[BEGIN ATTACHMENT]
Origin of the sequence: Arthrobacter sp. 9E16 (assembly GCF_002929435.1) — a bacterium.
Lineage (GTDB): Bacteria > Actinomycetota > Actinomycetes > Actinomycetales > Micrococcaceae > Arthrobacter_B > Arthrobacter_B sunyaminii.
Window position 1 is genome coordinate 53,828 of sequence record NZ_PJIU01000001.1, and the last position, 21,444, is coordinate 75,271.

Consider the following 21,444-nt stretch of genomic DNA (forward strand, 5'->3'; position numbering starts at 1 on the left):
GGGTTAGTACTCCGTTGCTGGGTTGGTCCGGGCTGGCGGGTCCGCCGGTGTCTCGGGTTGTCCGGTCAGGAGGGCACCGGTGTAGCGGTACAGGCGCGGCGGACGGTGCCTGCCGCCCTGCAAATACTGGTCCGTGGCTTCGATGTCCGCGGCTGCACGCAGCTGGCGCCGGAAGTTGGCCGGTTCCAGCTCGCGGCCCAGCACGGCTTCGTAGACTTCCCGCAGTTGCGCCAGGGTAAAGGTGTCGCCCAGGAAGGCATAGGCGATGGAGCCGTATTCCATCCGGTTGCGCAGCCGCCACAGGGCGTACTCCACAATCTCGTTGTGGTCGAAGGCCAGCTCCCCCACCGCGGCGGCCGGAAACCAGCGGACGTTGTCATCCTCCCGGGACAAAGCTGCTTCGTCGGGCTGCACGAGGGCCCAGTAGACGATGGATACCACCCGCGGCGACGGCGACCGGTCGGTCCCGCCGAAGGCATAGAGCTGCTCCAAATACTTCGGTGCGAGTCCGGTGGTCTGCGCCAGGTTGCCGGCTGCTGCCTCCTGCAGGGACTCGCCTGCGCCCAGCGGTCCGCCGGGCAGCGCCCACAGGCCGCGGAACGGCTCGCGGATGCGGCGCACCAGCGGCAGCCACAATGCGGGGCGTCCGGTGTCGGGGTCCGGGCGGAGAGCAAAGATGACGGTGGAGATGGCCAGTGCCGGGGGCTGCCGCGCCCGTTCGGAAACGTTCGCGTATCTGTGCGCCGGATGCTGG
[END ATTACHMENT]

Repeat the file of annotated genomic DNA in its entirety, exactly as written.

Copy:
Origin of the sequence: Arthrobacter sp. 9E16 (assembly GCF_002929435.1) — a bacterium.
Lineage (GTDB): Bacteria > Actinomycetota > Actinomycetes > Actinomycetales > Micrococcaceae > Arthrobacter_B > Arthrobacter_B sunyaminii.
Window position 1 is genome coordinate 53,828 of sequence record NZ_PJIU01000001.1, and the last position, 21,444, is coordinate 75,271.

Consider the following 21,444-nt stretch of genomic DNA (forward strand, 5'->3'; position numbering starts at 1 on the left):
GGGTTAGTACTCCGTTGCTGGGTTGGTCCGGGCTGGCGGGTCCGCCGGTGTCTCGGGTTGTCCGGTCAGGAGGGCACCGGTGTAGCGGTACAGGCGCGGCGGACGGTGCCTGCCGCCCTGCAAATACTGGTCCGTGGCTTCGATGTCCGCGGCTGCACGCAGCTGGCGCCGGAAGTTGGCCGGTTCCAGCTCGCGGCCCAGCACGGCTTCGTAGACTTCCCGCAGTTGCGCCAGGGTAAAGGTGTCGCCCAGGAAGGCATAGGCGATGGAGCCGTATTCCATCCGGTTGCGCAGCCGCCACAGGGCGTACTCCACAATCTCGTTGTGGTCGAAGGCCAGCTCCCCCACCGCGGCGGCCGGAAACCAGCGGACGTTGTCATCCTCCCGGGACAAAGCTGCTTCGTCGGGCTGCACGAGGGCCCAGTAGACGATGGATACCACCCGCGGCGACGGCGACCGGTCGGTCCCGCCGAAGGCATAGAGCTGCTCCAAATACTTCGGTGCGAGTCCGGTGGTCTGCGCCAGGTTGCCGGCTGCTGCCTCCTGCAGGGACTCGCCTGCGCCCAGCGGTCCGCCGGGCAGCGCCCACAGGCCGCGGAACGGCTCGCGGATGCGGCGCACCAGCGGCAGCCACAATGCGGGGCGTCCGGTGTCGGGGTCCGGGCGGAGAGCAAAGATGACGGTGGAGATGGCCAGTGCCGGGGGCTGCCGCGCCCGTTCGGAAACGTTCGCGTATCTGTGCGCCGGATGCTGG